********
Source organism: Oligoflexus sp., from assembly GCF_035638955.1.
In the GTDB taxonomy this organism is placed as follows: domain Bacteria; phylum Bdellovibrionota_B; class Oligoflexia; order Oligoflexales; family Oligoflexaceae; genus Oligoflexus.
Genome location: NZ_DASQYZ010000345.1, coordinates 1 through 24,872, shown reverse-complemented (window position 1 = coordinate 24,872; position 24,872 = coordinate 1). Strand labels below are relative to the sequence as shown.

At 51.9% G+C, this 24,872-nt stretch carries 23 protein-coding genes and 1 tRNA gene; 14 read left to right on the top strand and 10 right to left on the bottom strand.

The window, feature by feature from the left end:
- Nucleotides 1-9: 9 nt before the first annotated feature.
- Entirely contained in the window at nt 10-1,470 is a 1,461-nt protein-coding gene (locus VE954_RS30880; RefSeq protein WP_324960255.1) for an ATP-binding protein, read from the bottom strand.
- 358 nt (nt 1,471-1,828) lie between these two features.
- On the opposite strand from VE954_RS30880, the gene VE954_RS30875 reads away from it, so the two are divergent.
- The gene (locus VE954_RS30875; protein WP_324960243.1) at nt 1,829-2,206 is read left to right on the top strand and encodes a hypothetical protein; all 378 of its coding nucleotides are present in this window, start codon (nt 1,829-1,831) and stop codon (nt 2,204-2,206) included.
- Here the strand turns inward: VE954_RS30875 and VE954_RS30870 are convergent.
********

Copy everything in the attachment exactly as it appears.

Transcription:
Source organism: Oligoflexus sp., from assembly GCF_035638955.1.
In the GTDB taxonomy this organism is placed as follows: domain Bacteria; phylum Bdellovibrionota_B; class Oligoflexia; order Oligoflexales; family Oligoflexaceae; genus Oligoflexus.
Genome location: NZ_DASQYZ010000345.1, coordinates 1 through 24,872, shown reverse-complemented (window position 1 = coordinate 24,872; position 24,872 = coordinate 1). Strand labels below are relative to the sequence as shown.

At 51.9% G+C, this 24,872-nt stretch carries 23 protein-coding genes and 1 tRNA gene; 14 read left to right on the top strand and 10 right to left on the bottom strand.

The window, feature by feature from the left end:
- Nucleotides 1-9: 9 nt before the first annotated feature.
- Entirely contained in the window at nt 10-1,470 is a 1,461-nt protein-coding gene (locus VE954_RS30880; RefSeq protein WP_324960255.1) for an ATP-binding protein, read from the bottom strand.
- 358 nt (nt 1,471-1,828) lie between these two features.
- On the opposite strand from VE954_RS30880, the gene VE954_RS30875 reads away from it, so the two are divergent.
- The gene (locus VE954_RS30875; protein WP_324960243.1) at nt 1,829-2,206 is read left to right on the top strand and encodes a hypothetical protein; all 378 of its coding nucleotides are present in this window, start codon (nt 1,829-1,831) and stop codon (nt 2,204-2,206) included.
- Here the strand turns inward: VE954_RS30875 and VE954_RS30870 are convergent.